Pictured left: Per capita anthropogenic greenhouse gas emissions by country for the year 2000 including land-use change.
A greenhouse gas is a gas in an atmosphere that absorbs and emits radiation within the thermal infrared range. This process is the fundamental cause of the greenhouse effect. The primary greenhouse gases in the Earth's atmosphere are water vapor, carbon dioxide, methane, nitrous oxide, and ozone. In the Solar System, the atmospheres of Venus, Mars, and Titan also contain gases that cause greenhouse effects. Greenhouse gases greatly affect the temperature of the Earth; without them, Earth's surface would be on average about 33 °C (59 °F) colder than at present.
Since the beginning of the Industrial Revolution, the burning of fossil fuels has contributed to the increase in carbon dioxide in the atmosphere from 280ppm to 390ppm, despite the uptake of a large portion of the emissions through various natural "sinks" involved in the carbon cycle. Anthropogenic (human-sourced) carbon dioxide (CO2 ) emissions come from combustion of carbonaceous fuels, principally wood, coal, oil, and natural gas.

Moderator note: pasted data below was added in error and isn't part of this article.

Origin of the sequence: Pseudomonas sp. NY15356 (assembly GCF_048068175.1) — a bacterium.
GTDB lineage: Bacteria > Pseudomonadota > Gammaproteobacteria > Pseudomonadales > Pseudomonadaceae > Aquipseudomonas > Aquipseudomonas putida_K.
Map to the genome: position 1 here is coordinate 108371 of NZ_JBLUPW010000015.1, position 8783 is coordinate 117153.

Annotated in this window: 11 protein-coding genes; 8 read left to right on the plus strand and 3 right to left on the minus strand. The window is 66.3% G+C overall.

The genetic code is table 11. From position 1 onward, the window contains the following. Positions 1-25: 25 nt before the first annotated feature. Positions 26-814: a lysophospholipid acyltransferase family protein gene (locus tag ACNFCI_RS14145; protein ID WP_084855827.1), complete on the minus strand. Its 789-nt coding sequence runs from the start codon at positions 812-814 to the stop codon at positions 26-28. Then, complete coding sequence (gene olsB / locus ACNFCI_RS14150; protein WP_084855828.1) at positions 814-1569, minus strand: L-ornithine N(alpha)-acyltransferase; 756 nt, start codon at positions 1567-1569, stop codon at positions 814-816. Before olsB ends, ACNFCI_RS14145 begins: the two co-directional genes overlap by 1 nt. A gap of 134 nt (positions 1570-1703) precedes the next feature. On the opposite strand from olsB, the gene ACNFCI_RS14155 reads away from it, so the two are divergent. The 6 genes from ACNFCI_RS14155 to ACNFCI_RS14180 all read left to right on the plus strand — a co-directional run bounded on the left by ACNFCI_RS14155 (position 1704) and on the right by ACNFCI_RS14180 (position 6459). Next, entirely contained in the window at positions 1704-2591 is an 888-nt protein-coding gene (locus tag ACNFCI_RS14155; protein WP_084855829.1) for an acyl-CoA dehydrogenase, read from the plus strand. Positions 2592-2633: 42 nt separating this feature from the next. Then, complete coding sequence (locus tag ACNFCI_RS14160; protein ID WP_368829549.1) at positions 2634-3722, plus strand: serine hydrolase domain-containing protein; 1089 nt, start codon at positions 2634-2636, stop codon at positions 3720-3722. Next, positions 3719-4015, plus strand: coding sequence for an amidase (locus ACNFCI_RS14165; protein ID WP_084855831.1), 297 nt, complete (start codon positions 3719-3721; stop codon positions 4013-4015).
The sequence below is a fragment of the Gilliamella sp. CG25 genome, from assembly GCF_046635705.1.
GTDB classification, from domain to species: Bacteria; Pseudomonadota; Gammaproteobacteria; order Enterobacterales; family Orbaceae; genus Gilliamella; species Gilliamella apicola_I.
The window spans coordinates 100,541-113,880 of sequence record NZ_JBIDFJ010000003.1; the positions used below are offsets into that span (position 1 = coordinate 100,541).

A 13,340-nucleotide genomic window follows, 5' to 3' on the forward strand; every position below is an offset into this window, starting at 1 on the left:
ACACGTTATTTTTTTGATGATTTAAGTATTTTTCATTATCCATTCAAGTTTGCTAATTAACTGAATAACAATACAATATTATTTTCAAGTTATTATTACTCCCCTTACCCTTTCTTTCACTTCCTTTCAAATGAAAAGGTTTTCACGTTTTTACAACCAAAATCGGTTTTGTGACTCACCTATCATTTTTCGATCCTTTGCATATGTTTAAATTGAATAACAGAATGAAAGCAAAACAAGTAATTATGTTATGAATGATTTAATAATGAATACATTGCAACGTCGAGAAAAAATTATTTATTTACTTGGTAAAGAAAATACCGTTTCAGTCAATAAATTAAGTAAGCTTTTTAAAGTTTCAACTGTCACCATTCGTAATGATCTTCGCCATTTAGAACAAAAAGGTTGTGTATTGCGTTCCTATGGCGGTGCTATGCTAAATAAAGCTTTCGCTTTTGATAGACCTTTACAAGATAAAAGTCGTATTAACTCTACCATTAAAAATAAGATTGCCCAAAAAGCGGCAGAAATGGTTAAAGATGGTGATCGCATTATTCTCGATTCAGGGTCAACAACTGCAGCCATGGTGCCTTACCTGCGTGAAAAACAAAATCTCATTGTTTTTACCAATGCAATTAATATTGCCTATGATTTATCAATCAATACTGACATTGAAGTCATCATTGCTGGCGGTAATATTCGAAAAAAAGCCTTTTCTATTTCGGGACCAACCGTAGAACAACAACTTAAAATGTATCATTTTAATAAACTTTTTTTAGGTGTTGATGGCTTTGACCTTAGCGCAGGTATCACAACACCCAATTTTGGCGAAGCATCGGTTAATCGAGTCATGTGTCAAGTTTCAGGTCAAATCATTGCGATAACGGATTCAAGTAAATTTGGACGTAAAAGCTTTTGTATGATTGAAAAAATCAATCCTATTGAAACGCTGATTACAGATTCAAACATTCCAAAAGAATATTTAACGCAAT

Each gases' contribution to the greenhouse effect is affected by the characteristics of the gas, its abundance, and any indirect effects it may cause. For example, on a molecule-for-molecule basis the direct radiative effects of methane is about a 72 times stronger greenhouse gas than carbon dioxide over a 20 year time frame, but it is present in much smaller concentrations so that its total direct radiative effect is smaller. On the other hand, in addition to its direct radiative impact methane has a large indirect radiative effect because it contributes to ozone formation.